- Year Published: 1922
- Language: English
- Country of Origin: United States of America
- Source: Burgess T. W. (1922). Whitefoot the Woodmouse Boston: Little, Brown & Co..
- Flesch–Kincaid Level: 4.5
- Word Count: 779
Burgess, T. (1922). "The Surprise". Whitefoot the Woodmouse (Lit2Go Edition). Retrieved April 24, 2014, from
Burgess, Thornton W.. ""The Surprise"." Whitefoot the Woodmouse. Lit2Go Edition. 1922. Web. <>. April 24, 2014.
Thornton W. Burgess, ""The Surprise"," Whitefoot the Woodmouse, Lit2Go Edition, (1922), accessed April 24, 2014,.
Surprises sometimes are so great
You’re tempted to believe in fate.
One never-to-be forgotten evening Whitefoot met Mrs. Whitefoot and she invited him to come back to their home. Of course Whitefoot was delighted.
“Sh-h-h,” said little Mrs. Whitefoot, as Whitefoot entered the snug little room of the house they had built in the old nest of Melody the Wood Thrush. Whitefoot hesitated. In the first place, it was dark in there. In the second place, he had the feeling that somehow that little bedroom seemed crowded. It hadn’t been that way the last time he was there. Mrs. Whitefoot was right in front of him, and she seemed very much excited about something.
Presently she crowded to one side. “Come here and look,” said she.
Whitefoot looked. In the middle of a soft bed of moss was a squirming mass of legs and funny little heads. At first that was all Whitefoot could make out.
“Don’t you think this is the most wonderful surprise that ever was?” whispered little Mrs. Whitefoot. “Aren’t they darlings? Aren’t you proud of them?”
By this time Whitefoot had made out that that squirming mass of legs and heads was composed of baby Mice. He counted them. There were four. “Whose are they, and what are they doing here?” Whitefoot asked in a queer voice.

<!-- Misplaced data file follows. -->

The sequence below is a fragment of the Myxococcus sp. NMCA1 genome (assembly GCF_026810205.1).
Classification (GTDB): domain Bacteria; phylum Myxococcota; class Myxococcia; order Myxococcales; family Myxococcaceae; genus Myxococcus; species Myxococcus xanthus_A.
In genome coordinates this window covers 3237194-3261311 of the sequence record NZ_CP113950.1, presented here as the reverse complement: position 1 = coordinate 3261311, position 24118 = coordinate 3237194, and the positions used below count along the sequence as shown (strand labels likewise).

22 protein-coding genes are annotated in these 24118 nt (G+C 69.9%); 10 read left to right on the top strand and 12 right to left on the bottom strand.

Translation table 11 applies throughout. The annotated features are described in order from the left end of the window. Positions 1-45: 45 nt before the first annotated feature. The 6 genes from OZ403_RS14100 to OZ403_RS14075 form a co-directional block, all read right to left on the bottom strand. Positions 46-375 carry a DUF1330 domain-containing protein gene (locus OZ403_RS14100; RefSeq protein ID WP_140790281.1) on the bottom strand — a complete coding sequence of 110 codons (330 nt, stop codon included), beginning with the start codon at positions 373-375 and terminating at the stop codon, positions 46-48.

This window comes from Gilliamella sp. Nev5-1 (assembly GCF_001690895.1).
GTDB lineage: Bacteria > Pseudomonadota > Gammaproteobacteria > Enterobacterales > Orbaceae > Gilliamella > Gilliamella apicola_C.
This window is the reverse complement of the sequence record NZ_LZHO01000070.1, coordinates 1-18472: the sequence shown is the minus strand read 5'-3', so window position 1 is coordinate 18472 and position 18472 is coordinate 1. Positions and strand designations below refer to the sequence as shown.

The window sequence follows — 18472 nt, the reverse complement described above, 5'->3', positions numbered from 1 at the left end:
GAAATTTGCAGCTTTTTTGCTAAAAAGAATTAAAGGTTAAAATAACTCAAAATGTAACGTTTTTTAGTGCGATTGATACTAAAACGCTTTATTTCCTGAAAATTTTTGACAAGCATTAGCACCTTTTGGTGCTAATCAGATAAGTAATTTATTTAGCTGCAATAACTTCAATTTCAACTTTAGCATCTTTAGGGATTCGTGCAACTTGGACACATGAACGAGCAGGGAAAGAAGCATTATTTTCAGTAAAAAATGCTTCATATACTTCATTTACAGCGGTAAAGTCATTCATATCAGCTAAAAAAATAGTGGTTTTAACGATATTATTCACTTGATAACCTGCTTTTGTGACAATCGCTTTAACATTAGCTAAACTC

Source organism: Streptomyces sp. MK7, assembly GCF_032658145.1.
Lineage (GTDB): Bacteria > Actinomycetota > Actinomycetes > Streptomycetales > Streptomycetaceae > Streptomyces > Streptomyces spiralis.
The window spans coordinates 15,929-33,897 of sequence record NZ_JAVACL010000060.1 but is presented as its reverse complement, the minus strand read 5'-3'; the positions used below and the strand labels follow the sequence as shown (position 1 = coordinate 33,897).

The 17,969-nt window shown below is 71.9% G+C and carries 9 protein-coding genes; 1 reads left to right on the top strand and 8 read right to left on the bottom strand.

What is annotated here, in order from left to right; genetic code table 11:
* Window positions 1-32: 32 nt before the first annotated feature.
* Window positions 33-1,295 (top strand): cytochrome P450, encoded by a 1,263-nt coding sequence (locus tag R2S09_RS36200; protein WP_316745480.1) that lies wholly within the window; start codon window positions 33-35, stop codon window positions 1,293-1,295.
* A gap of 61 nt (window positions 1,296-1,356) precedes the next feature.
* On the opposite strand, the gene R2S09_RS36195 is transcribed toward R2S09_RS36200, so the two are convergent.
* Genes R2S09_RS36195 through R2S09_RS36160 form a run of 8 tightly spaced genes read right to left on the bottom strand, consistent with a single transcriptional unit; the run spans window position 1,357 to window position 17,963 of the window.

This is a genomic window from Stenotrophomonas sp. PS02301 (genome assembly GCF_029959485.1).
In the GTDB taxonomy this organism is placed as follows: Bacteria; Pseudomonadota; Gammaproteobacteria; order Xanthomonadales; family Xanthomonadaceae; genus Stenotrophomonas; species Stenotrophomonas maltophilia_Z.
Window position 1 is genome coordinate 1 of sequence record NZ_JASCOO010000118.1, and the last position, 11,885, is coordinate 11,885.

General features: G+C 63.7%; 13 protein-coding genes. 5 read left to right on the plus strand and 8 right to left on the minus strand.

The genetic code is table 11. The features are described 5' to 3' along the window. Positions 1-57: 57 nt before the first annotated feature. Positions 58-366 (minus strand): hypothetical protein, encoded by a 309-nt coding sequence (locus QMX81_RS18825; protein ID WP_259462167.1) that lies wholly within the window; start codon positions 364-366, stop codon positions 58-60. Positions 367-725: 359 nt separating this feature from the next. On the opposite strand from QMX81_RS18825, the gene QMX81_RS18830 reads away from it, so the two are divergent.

“Why, you old stupid, they are yours,—yours and mine,” declared little Mrs. Whitefoot. “Did you ever, ever see such beautiful babies? Now I guess you understand why I kept you away from here.”
Whitefoot shook his head. “No,” said he, “I don’t understand at all. I don’t see yet what you drove me away for.”
“Why, you blessed old dear, there wasn’t room for you when those babies came; I had to have all the room there was. It wouldn’t have done to have had you running in and out and disturbing them when they were so tiny. I had to be alone with them, and that is why I made you go off and live by yourself. I am so proud of them, I don’t know what to do. Aren’t you proud, Whitefoot? Aren’t you the proudest Wood Mouse in all the Green Forest?”
Of course Whitefoot should have promptly said that he was, but the truth is, Whitefoot wasn’t proud at all. You see, he was so surprised that he hadn’t yet had time to feel that they were really his. In fact, just then he felt a wee bit jealous of them. It came over him that they would take all the time and attention of little Mrs. Whitefoot. So Whitefoot didn’t answer that question. He simply sat and stared at those four squirming babies.
Finally little Mrs. Whitefoot gently pushed him out and followed him. “Of course,” said she, “there isn’t room for you to stay here now. You will have to sleep in your old home because there isn’t room in here for both of us and the babies too.”
Whitefoot’s heart sank. He had thought that he was to stay and that everything would be just as it had been before. “Can’t I come over here any more?” he asked rather timidly.
“What a foolish question!” cried little Mrs. Whitefoot. “Of course you can. You will have to help take care of these babies. Just as soon as they are big enough, you will have to help teach them how to hunt for food and how to watch out for danger, and all the things that a wise Wood Mouse knows. Why, they couldn’t get along without you. Neither could I,” she added softly.
At that Whitefoot felt better. And suddenly there was a queer swelling in his heart. It was the beginning of pride, pride in those wonderful babies.
“You have given me the best surprise that ever was, my dear,” said Whitefoot softly. “Now I think I will go and look for some supper.”
So now we will leave Whitefoot and his family. You see there are two very lively little people of the Green Forest who demand attention and insist on having it. They are Buster Bear’s Twins, and this is to be the title of the next book.